On Asian American Privilege


The explosion of online race talk about Asian Americans lately is enough to make your head spin. Are we progressive or conservative? Are we rich or poor? Are we privileged or oppressed? And the thorniest of all: are we allies or colluders on the question of anti-blackness?

The challenge of discussing race on Twitter is that nuance gets stifled by character limits and thumb fatigue. But the short answer is: Asian Americans are all of these things. This can be seen in research on Asian American political views and poverty, and in our reports on Asian Americans and race. The Asian American vote is up for grabs. We inhabit both ends of the economic spectrum. We are sometimes anti-racist and sometimes not. The problem is, this answer satisfies no one.

Why are these questions so hard, and the answer so unsatisfying? I think it has to do with a tendency to view race as a question of demographics rather than of politics. Because this all begs the question of what and whom we’re talking about when we say Asian American. Is it a demographic category that includes a long list of ethnic subgroups? If so, then what holds us together racially, when segments of that category are among the poorest in the nation, and others among the most prosperous? When it includes prominent right wing politicians, as well as organizers for police accountability and worker justice? Given these differences, how can we say anything definitive about the relationship of Asian Americans to blackness, which is an inescapable, core idea in any conversation about race?

We formed ChangeLab because we believe there’s a need for the racial justice movement to catch up to all the slippery ways that racial politics is changing, and because we believe Asian Americans have an important role to play. Too often, the drive to have the perfect analysis gets in the way of the need just to have a conversation, to admit what we don’t know, and to seek out different solutions. And struggling with our relationship to blackness throws up hard questions. After all, our very economy and political system is built on slavery and settler colonialism. Imagining our way out of that is no easy task, and recognizing our participation in it is painful. But when we wiggle our way out of the question, that makes things worse.

Does Asian American privilege exist? Yes it does. I get the argument that says the historically rooted structures supporting white supremacy were not intended to accrue benefits to Asian Americans, and that the primary beneficiaries of those structures are white. This is true. But this argument sidesteps another truth, that Asian Americans unintentionally benefit from or actively seek to exploit those very structures. It also evades the special burden (and difficulty) that the model minority myth places on those of us who benefit from it to define ourselves politically, as either left or right of the color line. And finally, when we use this argument in response to black criticism of Asian American anti-black racism, it denies the fact that we don’t just benefit from anti-blackness, but also from the legacy of black struggle and resistance. Perhaps a better response would be to say, “Absolutely. It’s a problem that we need to figure out. Ideas?” or “Yeah! We gotta work on that. Who’s in?”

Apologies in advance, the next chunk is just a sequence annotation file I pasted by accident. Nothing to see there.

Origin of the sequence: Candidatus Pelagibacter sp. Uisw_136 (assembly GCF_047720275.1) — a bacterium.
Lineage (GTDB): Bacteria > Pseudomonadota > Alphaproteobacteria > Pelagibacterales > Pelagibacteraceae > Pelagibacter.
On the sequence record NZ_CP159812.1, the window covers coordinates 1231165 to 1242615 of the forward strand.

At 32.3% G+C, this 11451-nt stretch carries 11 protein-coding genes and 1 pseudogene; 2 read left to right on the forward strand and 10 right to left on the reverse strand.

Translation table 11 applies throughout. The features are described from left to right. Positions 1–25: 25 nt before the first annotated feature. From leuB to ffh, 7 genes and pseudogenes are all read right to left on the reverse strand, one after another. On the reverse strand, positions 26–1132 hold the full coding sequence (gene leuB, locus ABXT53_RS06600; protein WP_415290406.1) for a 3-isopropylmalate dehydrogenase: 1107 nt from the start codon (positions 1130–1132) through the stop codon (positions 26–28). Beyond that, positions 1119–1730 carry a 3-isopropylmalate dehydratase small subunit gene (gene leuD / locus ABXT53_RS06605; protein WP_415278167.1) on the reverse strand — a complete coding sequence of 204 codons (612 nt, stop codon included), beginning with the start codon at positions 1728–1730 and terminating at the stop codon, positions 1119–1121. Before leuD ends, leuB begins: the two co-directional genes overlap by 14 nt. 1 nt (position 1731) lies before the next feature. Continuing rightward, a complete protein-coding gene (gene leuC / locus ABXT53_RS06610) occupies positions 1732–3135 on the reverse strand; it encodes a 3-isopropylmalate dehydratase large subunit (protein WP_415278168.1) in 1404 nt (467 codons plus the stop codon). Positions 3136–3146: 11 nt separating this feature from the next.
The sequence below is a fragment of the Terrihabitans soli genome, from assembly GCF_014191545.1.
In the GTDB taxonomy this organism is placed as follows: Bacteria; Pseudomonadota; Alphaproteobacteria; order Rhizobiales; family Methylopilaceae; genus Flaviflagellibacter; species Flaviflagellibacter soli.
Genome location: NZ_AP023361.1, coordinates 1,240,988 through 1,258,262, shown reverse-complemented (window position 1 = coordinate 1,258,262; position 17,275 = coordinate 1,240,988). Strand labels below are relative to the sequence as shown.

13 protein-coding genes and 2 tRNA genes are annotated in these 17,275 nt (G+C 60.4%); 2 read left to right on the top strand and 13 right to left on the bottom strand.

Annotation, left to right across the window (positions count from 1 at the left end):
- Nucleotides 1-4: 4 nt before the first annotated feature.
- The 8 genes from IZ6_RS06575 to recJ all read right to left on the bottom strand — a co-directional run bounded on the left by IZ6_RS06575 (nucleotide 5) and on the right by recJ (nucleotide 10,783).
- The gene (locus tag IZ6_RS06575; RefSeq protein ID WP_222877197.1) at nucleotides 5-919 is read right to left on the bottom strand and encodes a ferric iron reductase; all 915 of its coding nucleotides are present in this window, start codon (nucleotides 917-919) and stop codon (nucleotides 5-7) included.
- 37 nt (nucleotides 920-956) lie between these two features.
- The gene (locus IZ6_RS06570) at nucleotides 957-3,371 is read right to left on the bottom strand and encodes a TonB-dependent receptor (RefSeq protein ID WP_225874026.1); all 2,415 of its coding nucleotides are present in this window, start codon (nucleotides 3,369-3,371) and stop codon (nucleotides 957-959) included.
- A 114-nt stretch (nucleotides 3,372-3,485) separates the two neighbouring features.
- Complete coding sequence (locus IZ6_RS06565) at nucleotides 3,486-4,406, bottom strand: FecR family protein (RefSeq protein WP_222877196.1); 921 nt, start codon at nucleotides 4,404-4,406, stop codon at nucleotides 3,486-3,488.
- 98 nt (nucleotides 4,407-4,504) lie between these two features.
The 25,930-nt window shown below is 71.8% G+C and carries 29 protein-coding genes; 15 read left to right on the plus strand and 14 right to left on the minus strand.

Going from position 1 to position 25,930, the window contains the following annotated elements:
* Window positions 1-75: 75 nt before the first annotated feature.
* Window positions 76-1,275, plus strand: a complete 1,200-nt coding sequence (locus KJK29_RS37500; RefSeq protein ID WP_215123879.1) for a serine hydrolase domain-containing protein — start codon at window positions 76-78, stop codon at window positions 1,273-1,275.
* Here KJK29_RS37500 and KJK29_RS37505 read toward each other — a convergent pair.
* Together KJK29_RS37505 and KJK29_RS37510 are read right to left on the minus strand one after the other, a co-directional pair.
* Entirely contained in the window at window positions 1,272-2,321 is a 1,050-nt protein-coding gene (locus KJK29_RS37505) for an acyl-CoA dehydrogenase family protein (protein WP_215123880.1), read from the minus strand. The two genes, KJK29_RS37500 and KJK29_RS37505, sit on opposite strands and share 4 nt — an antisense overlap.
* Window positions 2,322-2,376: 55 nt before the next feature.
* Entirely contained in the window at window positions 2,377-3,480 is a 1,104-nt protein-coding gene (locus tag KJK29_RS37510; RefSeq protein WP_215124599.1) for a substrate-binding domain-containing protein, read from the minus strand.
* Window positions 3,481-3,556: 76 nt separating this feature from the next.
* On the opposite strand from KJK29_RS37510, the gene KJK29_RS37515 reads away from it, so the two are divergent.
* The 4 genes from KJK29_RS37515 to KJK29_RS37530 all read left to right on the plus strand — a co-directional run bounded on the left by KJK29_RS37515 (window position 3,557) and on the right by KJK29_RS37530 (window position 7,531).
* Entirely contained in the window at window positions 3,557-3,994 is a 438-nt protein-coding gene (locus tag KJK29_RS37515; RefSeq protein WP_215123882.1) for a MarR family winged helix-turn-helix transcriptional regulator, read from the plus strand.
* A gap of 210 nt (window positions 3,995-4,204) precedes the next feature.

In our research exploring Asian American ideas about race, anti-black racism was an important theme. It often came up in comments about the construction of the model minority myth, but people also specifically critiqued Asian American participation in anti-black racism. One person said:

Especially educated, more middle-class Asians benefit greatly from the current structure…  There’s a great fear out there of ‘Okay, if we identify with Blacks and Latinos, do we become like them? Does having a more progressive, racial justice Asian identity, does it help Blacks and Latinos? Or does it just hurt us?’…I’ve heard people say Asians associate with whiteness… and sometimes I feel like… it’s more a disassociation from blackness.

Such comments often attributed this to how white supremacy has shaped Asian American ideas of race. Another person said:

Some of it is simply you’re a new immigrant here… You want to survive this structure… Even if you don’t have the language for it, you understand there’s a disparity between white people and black people… If you want to align yourself with the measure of success in that hierarchy, it means buying into this idea that we should dehumanize black people and play into that oppression.

The reality is that Asian American internalization of anti-black racism has special political consequence, given the resonance of model minority thinking. And it’s important to acknowledge that not all Asian Americans experience this in the same way. One person put it this way:

The larger structure has not been as… unforgiving of Asian populations, provided that they ‘behave themselves.’ And ‘behave themselves’ might mean not getting too involved in the political process, accepting the role of the junior partner… It’s always contingent upon certain tacit agreements… It is the imagination that Asians, specifically Japanese Americans and Chinese Americans and maybe more recently Korean Americans, behave properly… oftentimes used in opposition to African Americans, and more recently maybe Latinos… They haven’t taken into account Laotian Americans, or Vietnamese Americans, and Hmong Americans, but ‘Asian’ sort of sweeps them all up… They study hard, they work hard, they’re good at math, they’re good engineers, they’re not too loud [and] they don’t riot. This is obviously not true. But in a sense that doesn’t matter, because what we imagine, or how we organize stories, need not have very much relationship to the way things really are.